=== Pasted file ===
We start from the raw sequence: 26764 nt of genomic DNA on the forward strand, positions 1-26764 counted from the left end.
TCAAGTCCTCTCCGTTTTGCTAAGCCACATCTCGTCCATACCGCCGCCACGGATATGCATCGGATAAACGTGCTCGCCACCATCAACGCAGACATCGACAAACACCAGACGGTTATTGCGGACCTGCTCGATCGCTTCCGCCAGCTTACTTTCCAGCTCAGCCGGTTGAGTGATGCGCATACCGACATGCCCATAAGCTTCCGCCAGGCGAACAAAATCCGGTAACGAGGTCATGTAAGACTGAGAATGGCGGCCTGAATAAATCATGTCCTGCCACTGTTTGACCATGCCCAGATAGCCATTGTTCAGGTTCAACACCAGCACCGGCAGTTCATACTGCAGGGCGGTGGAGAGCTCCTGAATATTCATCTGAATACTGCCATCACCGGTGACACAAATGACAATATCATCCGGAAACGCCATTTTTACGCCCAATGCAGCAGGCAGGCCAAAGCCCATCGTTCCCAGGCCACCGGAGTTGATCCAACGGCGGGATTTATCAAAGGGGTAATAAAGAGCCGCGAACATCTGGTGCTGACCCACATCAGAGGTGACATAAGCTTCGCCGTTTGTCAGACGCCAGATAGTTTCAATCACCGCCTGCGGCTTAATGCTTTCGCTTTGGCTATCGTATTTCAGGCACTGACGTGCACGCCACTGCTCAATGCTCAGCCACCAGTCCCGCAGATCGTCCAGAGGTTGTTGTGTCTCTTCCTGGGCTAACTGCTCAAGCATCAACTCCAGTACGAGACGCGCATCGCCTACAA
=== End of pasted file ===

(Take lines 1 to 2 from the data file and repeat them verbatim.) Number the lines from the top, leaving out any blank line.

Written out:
We start from the raw sequence: 26764 nt of genomic DNA on the forward strand, positions 1-26764 counted from the left end.
TCAAGTCCTCTCCGTTTTGCTAAGCCACATCTCGTCCATACCGCCGCCACGGATATGCATCGGATAAACGTGCTCGCCACCATCAACGCAGACATCGACAAACACCAGACGGTTATTGCGGACCTGCTCGATCGCTTCCGCCAGCTTACTTTCCAGCTCAGCCGGTTGAGTGATGCGCATACCGACATGCCCATAAGCTTCCGCCAGGCGAACAAAATCCGGTAACGAGGTCATGTAAGACTGAGAATGGCGGCCTGAATAAATCATGTCCTGCCACTGTTTGACCATGCCCAGATAGCCATTGTTCAGGTTCAACACCAGCACCGGCAGTTCATACTGCAGGGCGGTGGAGAGCTCCTGAATATTCATCTGAATACTGCCATCACCGGTGACACAAATGACAATATCATCCGGAAACGCCATTTTTACGCCCAATGCAGCAGGCAGGCCAAAGCCCATCGTTCCCAGGCCACCGGAGTTGATCCAACGGCGGGATTTATCAAAGGGGTAATAAAGAGCCGCGAACATCTGGTGCTGACCCACATCAGAGGTGACATAAGCTTCGCCGTTTGTCAGACGCCAGATAGTTTCAATCACCGCCTGCGGCTTAATGCTTTCGCTTTGGCTATCGTATTTCAGGCACTGACGTGCACGCCACTGCTCAATGCTCAGCCACCAGTCCCGCAGATCGTCCAGAGGTTGTTGTGTCTCTTCCTGGGCTAACTGCTCAAGCATCAACTCCAGTACGAGACGCGCATCGCCTACAA